ICNA Relief's New Project RACE Aims to Provide Education Support to Refugee Children in the Country
According to statistics from the Department of Homeland Security (DHS), most refugees who immigrated to the United States between 2009-2011 came from either Muslim countries (like Iraq or Somalia) or countries where the local Muslim population is being persecuted (such as Burma). Generally, people tend to help refugees while they're still in their country of origin but forget about them once they're here.
Many refugees arrive in the U.S. with little or no money and no place to go. Refugees face all kinds of trouble adjusting to life in America and don't always have the resources to do so effectively. Sometimes these refugee families consist of women separated from their husbands who must take care of their children all on their own in a foreign country they know little about. Other times -- even if both parents are present -- they are too busy juggling odd jobs to make ends meet that they do not have the time or means to take their kids to the mosque.
That is why ICNA Relief has a whole program devoted to accommodating the needs of these refugees. We offer them financial assistance, English as a second language (ESL) classes and have even provided them with free cars directly through donors by the grace of Allah, among other services. About a year ago, we started a new education program for refugee children in Clarkston, GA called Refugee Assistance for Children's Education (RACE).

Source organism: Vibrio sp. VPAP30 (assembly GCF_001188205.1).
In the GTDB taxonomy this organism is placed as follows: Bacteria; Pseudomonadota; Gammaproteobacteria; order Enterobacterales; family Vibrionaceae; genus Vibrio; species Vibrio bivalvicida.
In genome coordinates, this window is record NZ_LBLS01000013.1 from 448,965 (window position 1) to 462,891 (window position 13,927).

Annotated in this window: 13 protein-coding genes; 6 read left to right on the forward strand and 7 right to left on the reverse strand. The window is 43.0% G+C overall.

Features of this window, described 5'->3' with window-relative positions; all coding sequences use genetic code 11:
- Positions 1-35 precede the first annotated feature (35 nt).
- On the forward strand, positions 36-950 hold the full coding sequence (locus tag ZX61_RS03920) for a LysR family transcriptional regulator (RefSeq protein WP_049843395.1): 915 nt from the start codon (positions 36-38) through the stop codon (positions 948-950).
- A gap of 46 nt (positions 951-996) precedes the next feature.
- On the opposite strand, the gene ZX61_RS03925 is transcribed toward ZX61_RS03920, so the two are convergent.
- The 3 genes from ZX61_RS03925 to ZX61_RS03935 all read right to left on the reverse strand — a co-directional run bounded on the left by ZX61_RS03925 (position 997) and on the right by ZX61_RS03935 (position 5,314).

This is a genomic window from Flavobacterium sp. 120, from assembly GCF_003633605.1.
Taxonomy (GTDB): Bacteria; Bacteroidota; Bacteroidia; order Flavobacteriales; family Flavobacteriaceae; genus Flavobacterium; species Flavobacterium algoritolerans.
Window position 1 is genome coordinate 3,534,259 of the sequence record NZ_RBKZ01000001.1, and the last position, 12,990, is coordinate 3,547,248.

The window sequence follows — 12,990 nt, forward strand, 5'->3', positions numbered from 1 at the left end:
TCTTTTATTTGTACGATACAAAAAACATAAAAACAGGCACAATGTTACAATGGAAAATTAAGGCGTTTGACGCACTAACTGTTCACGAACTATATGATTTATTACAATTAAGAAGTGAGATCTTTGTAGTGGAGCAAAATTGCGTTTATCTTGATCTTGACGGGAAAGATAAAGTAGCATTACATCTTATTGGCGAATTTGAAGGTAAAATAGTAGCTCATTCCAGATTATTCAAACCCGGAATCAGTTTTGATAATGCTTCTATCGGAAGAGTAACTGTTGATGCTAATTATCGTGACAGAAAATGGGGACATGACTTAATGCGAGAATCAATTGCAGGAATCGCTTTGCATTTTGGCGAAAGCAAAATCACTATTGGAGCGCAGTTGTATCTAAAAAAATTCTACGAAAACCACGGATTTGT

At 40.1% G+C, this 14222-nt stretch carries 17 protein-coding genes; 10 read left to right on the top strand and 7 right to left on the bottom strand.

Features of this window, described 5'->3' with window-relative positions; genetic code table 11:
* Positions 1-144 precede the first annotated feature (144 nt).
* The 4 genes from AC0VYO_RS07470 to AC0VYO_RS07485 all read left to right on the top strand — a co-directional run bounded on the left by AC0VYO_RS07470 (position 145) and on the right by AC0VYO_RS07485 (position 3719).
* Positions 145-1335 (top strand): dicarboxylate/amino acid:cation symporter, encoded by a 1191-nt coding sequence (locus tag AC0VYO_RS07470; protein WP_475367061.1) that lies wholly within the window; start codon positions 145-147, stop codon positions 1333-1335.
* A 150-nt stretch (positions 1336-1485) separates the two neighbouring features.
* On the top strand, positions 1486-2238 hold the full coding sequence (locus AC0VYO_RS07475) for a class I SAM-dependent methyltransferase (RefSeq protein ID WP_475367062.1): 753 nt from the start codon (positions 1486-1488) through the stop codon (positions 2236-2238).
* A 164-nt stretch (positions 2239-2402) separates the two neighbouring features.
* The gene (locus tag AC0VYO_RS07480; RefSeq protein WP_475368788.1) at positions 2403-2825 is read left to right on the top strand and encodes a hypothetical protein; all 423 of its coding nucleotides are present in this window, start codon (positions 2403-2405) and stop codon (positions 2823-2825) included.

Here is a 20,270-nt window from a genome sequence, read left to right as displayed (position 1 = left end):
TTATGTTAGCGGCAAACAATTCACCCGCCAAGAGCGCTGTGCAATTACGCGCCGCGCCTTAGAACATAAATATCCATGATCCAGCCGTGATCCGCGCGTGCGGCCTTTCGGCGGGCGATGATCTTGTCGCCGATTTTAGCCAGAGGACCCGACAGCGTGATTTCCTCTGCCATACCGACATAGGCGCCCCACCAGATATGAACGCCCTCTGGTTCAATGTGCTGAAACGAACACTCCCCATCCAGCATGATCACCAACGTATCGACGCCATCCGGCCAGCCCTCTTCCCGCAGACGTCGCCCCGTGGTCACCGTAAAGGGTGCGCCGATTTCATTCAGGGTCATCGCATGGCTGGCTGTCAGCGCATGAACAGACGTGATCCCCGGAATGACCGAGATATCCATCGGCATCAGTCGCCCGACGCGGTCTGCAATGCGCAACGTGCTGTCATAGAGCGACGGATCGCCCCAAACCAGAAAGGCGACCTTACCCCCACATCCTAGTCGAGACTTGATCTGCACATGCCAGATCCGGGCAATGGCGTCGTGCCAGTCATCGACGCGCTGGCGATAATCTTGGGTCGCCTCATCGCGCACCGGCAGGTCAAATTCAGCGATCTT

ICNA Relief discovered 80 Burmese children attending weekend school in a cramped apartment with no air conditioning. Our Atlanta chapter collaborated with a local Islamic community center to improve their learning environment by providing them with a bigger space. ICNA Relief arranged for volunteer teachers and hired teachers through the center as well. We also provide free books and snacks to the children in addition to free transportation services. Seeing how beneficial the program is, refugee children from Darfur, Chad and Somalia have also enrolled making the total number of kids participating in RACE rise to 150.
But Clarkston is not the only refugee hub in America; a lot of other cities in the nation are seeing an influx of refugee populations who need help adjusting to their new lives. Please donate today so we can continue to support refugee families in other areas through programs like RACE.